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DailyTidings.com
  • Deadly Ashland intersection gets makeover

    Changes come more than a year after student died from crosswalk collision
  • The city began construction on the intersection Monday, blocking of the left lanes on Siskiyou Boulevard, the Ashland's main thoroughfare, near Garfield Street — creating a temporary headache for drivers.
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  • More than a year since a Southern Oregon University student died after being struck by a car while crossing Siskiyou Boulevard at Garfield Street, city officials are finally making the intersection safer.
    In February of 2008, a car slammed into Gladys Jimenez, 22, as she walked across the busy street in the intersection's crosswalk, just as night was falling. Critically injured, a week later she died.
    Angered by the crash, SOU students and officials called on the city to fix the intersection, which features minimal lighting and a long crosswalk that cuts across the intersection diagonally.
    That crosswalk, and its unique perils, will soon be a thing of the past, said Larry Blake, SOU's director of campus planning and sustainability and a member of Ashland's Planning Commission.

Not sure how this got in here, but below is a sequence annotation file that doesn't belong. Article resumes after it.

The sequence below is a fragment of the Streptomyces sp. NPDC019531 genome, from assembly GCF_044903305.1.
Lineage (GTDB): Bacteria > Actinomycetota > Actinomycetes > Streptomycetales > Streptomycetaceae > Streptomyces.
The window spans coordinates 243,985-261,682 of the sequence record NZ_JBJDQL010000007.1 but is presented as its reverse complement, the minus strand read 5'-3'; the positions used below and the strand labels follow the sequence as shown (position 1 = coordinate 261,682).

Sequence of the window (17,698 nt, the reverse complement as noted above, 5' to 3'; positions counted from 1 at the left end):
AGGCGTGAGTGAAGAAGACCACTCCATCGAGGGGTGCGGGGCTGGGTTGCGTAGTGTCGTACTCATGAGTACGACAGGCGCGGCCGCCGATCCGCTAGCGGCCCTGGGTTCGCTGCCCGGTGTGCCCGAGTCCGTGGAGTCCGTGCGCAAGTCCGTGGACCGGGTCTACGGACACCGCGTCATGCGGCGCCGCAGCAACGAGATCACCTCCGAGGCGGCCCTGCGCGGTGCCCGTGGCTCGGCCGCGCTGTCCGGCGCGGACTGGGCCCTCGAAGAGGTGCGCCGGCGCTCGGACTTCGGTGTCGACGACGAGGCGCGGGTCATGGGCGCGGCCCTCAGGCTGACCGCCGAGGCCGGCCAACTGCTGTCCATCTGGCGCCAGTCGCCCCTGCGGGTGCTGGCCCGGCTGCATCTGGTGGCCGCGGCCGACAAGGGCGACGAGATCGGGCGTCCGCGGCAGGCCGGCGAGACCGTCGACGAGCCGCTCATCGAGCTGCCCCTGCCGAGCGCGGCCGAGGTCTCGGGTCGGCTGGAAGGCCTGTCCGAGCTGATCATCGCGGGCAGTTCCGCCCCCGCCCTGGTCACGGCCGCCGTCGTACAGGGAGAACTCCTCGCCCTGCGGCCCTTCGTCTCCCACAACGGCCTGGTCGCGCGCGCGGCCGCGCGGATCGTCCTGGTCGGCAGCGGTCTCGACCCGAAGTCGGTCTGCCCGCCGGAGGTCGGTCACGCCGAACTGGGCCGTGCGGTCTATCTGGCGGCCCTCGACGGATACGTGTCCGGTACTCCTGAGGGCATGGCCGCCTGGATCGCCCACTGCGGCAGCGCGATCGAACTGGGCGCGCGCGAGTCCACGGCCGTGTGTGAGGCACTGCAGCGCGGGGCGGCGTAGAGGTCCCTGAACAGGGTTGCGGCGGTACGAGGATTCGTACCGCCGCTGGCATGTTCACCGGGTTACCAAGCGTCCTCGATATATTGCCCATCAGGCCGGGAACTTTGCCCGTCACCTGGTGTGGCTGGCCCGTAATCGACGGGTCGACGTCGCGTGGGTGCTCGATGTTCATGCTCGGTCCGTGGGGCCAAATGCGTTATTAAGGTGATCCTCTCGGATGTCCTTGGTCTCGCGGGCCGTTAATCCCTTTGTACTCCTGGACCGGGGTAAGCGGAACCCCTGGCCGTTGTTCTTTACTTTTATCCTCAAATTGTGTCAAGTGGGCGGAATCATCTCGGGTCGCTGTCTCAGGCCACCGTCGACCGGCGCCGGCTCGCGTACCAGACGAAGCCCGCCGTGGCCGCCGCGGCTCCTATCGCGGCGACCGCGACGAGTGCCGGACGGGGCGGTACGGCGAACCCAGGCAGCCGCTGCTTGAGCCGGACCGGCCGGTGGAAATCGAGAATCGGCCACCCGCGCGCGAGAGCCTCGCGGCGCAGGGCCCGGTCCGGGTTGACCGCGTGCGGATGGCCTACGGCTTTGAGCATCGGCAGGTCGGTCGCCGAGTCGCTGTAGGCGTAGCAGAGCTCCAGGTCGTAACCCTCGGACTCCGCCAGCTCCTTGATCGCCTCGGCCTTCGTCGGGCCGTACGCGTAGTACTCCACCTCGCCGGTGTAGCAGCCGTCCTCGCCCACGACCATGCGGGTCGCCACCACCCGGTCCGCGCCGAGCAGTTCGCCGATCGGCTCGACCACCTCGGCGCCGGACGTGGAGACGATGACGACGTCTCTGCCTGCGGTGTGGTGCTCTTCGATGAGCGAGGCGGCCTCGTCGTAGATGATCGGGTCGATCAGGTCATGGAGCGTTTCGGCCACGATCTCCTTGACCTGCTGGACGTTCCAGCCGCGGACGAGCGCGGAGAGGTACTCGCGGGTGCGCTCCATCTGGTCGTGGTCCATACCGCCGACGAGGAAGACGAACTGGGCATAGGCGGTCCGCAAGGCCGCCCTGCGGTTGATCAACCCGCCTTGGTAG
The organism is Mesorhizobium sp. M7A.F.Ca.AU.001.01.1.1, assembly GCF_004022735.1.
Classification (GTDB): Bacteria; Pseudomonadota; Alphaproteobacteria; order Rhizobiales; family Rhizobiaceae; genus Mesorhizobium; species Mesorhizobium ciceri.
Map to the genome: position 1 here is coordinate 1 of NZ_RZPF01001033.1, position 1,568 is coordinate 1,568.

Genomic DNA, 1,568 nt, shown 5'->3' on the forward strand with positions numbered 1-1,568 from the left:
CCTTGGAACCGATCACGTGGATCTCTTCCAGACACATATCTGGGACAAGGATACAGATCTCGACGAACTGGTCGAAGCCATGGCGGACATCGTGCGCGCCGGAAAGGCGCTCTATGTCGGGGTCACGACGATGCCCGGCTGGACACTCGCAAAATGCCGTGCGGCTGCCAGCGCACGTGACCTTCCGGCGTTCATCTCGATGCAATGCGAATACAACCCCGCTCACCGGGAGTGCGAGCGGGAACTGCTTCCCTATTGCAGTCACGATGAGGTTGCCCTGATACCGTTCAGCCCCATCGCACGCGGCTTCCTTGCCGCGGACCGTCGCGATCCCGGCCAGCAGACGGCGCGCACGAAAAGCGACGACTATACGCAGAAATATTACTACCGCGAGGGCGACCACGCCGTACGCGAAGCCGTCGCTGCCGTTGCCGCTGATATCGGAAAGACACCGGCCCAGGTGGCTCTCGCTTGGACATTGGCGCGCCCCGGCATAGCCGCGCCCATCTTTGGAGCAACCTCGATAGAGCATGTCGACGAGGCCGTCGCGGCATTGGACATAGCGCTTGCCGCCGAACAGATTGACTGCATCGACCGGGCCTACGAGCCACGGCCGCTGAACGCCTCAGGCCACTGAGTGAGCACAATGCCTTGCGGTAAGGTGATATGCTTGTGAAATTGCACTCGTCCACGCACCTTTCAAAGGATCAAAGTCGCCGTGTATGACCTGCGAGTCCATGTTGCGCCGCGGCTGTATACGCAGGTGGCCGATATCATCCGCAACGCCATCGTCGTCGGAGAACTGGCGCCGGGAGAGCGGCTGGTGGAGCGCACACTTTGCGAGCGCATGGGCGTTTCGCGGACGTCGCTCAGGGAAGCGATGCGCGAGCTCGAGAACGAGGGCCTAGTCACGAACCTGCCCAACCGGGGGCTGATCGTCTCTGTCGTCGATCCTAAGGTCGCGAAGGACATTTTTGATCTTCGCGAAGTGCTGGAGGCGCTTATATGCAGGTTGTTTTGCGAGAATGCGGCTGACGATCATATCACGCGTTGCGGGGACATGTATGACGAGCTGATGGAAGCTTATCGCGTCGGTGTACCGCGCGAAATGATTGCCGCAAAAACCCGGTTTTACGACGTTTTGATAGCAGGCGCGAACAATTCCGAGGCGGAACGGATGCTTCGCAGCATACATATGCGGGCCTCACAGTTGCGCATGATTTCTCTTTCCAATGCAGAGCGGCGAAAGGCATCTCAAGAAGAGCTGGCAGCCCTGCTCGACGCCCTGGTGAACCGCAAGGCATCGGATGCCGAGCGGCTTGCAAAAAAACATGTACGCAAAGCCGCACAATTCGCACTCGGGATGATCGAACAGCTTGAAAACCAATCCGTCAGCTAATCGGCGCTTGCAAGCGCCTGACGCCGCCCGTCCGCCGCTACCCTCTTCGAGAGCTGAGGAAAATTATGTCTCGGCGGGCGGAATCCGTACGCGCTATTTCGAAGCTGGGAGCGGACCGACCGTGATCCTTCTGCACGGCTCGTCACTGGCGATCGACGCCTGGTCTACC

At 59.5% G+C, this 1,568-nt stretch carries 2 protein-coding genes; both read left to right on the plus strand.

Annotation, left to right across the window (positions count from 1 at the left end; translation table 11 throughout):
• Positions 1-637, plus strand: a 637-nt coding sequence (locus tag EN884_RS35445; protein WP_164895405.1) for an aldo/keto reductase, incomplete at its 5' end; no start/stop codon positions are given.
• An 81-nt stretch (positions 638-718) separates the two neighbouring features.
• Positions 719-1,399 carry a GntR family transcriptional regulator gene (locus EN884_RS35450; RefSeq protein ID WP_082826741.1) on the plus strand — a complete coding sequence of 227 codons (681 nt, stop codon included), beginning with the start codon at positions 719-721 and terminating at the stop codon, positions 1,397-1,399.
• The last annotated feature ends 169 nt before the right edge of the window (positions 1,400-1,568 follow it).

"It's sort of the end result of the city and Traffic Safety Commission's response to the death of Gladys Jimenez," he said. "The city had a pedestrian and bicycle consultant make recommendations early this year, so we've really just been waiting for good weather to implement them."
    The city began construction on the intersection Monday, blocking of the left lanes on Siskiyou Boulevard, Ashland's main thoroughfare, near Garfield Street — creating a temporary headache for drivers.
    The intersection will soon mirror others on Siskiyou Boulevard.
    The crosswalk will start on the northeast corner of Garfield Street, so it will be perpendicular to Siskiyou Boulevard, instead of diagonal, reducing the distance walkers have to travel to cross the street. A median will be installed in the center of the street, so that walkers can stop and make sure it's safe to cross the remainder of the street. Flashing beacons and another streetlight will also be put in.
    "It's a much safer option," Blake said. "It's just got so many more safety features than we had before."
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